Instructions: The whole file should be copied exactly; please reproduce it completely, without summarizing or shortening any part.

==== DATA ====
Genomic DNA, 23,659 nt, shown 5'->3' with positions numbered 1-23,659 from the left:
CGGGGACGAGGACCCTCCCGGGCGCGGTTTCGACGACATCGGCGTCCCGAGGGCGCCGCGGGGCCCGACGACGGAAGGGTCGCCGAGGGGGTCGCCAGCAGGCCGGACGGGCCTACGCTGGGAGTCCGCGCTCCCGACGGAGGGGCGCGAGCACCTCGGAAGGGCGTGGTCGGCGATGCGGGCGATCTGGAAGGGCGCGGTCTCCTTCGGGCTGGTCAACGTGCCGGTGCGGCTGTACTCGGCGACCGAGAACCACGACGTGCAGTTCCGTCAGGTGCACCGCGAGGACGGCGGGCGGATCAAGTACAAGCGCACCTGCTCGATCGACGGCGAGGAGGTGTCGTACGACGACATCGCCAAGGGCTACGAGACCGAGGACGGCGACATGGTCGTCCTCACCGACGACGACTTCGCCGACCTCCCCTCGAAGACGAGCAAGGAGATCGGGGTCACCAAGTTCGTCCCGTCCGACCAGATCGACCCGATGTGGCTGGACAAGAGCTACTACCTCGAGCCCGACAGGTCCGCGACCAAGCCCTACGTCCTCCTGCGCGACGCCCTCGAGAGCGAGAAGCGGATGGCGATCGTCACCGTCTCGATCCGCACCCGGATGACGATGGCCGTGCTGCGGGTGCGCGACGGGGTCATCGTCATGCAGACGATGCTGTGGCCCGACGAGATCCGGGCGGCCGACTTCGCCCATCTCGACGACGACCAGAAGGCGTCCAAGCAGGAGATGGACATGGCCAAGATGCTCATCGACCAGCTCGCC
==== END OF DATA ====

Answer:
Genomic DNA, 23,659 nt, shown 5'->3' with positions numbered 1-23,659 from the left:
CGGGGACGAGGACCCTCCCGGGCGCGGTTTCGACGACATCGGCGTCCCGAGGGCGCCGCGGGGCCCGACGACGGAAGGGTCGCCGAGGGGGTCGCCAGCAGGCCGGACGGGCCTACGCTGGGAGTCCGCGCTCCCGACGGAGGGGCGCGAGCACCTCGGAAGGGCGTGGTCGGCGATGCGGGCGATCTGGAAGGGCGCGGTCTCCTTCGGGCTGGTCAACGTGCCGGTGCGGCTGTACTCGGCGACCGAGAACCACGACGTGCAGTTCCGTCAGGTGCACCGCGAGGACGGCGGGCGGATCAAGTACAAGCGCACCTGCTCGATCGACGGCGAGGAGGTGTCGTACGACGACATCGCCAAGGGCTACGAGACCGAGGACGGCGACATGGTCGTCCTCACCGACGACGACTTCGCCGACCTCCCCTCGAAGACGAGCAAGGAGATCGGGGTCACCAAGTTCGTCCCGTCCGACCAGATCGACCCGATGTGGCTGGACAAGAGCTACTACCTCGAGCCCGACAGGTCCGCGACCAAGCCCTACGTCCTCCTGCGCGACGCCCTCGAGAGCGAGAAGCGGATGGCGATCGTCACCGTCTCGATCCGCACCCGGATGACGATGGCCGTGCTGCGGGTGCGCGACGGGGTCATCGTCATGCAGACGATGCTGTGGCCCGACGAGATCCGGGCGGCCGACTTCGCCCATCTCGACGACGACCAGAAGGCGTCCAAGCAGGAGATGGACATGGCCAAGATGCTCATCGACCAGCTCGCC